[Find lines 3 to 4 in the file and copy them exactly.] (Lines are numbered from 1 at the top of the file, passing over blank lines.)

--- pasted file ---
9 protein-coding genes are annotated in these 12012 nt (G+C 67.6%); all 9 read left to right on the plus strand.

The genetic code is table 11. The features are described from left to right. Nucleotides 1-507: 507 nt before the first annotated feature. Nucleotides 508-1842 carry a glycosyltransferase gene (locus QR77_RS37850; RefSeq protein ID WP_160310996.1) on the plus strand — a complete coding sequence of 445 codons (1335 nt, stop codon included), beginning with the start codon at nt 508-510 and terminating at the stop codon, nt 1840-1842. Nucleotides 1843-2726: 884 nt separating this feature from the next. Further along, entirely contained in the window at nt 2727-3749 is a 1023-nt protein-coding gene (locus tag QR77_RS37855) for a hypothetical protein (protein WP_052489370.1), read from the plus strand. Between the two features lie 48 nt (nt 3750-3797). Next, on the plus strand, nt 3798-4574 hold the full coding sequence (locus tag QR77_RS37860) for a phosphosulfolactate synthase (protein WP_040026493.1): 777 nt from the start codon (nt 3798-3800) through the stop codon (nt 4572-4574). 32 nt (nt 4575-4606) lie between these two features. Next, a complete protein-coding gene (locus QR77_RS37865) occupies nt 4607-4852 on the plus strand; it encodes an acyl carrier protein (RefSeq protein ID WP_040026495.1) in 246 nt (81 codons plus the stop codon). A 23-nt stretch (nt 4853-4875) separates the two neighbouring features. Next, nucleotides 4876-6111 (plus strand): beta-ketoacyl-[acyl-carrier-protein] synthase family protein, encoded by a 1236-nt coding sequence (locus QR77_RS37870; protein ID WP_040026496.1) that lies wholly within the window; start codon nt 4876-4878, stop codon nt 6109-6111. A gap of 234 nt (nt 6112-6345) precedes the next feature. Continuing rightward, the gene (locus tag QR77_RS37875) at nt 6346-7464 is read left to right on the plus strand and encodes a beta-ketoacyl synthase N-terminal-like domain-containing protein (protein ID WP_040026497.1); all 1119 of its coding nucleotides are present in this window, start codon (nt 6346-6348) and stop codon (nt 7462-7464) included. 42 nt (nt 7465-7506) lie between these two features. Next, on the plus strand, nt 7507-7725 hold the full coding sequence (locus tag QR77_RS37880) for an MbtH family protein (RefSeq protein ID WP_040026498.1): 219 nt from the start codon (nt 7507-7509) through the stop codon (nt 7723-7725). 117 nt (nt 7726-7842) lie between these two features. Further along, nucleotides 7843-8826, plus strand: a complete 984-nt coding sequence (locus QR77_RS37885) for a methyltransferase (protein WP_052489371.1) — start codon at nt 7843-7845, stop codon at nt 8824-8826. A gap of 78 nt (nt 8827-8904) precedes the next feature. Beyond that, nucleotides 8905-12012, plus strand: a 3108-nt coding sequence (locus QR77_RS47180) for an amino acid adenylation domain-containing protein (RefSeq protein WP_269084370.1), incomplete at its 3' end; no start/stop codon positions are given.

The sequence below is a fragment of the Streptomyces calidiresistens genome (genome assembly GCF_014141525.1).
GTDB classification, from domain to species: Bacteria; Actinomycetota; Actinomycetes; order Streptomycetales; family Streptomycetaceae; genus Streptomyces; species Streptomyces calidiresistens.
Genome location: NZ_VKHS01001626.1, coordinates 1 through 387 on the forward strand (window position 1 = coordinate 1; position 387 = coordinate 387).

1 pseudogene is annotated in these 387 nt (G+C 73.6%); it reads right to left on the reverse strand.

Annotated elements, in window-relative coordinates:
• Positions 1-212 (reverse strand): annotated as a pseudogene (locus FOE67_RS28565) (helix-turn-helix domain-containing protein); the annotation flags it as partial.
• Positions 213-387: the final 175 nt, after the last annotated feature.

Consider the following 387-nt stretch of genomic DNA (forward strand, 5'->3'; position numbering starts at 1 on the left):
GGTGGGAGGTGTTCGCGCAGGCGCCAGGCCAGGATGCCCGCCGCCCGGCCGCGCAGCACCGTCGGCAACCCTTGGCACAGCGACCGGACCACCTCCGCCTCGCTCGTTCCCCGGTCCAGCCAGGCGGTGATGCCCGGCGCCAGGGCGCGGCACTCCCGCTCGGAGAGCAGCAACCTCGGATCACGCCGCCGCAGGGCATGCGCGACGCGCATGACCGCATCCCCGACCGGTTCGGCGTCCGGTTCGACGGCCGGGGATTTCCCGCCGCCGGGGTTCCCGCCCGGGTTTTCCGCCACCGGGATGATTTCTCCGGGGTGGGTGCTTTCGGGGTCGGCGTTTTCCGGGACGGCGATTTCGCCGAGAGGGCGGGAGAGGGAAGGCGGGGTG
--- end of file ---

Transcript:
The sequence below is a fragment of the Streptomyces calidiresistens genome (genome assembly GCF_014141525.1).
GTDB classification, from domain to species: Bacteria; Actinomycetota; Actinomycetes; order Streptomycetales; family Streptomycetaceae; genus Streptomyces; species Streptomyces calidiresistens.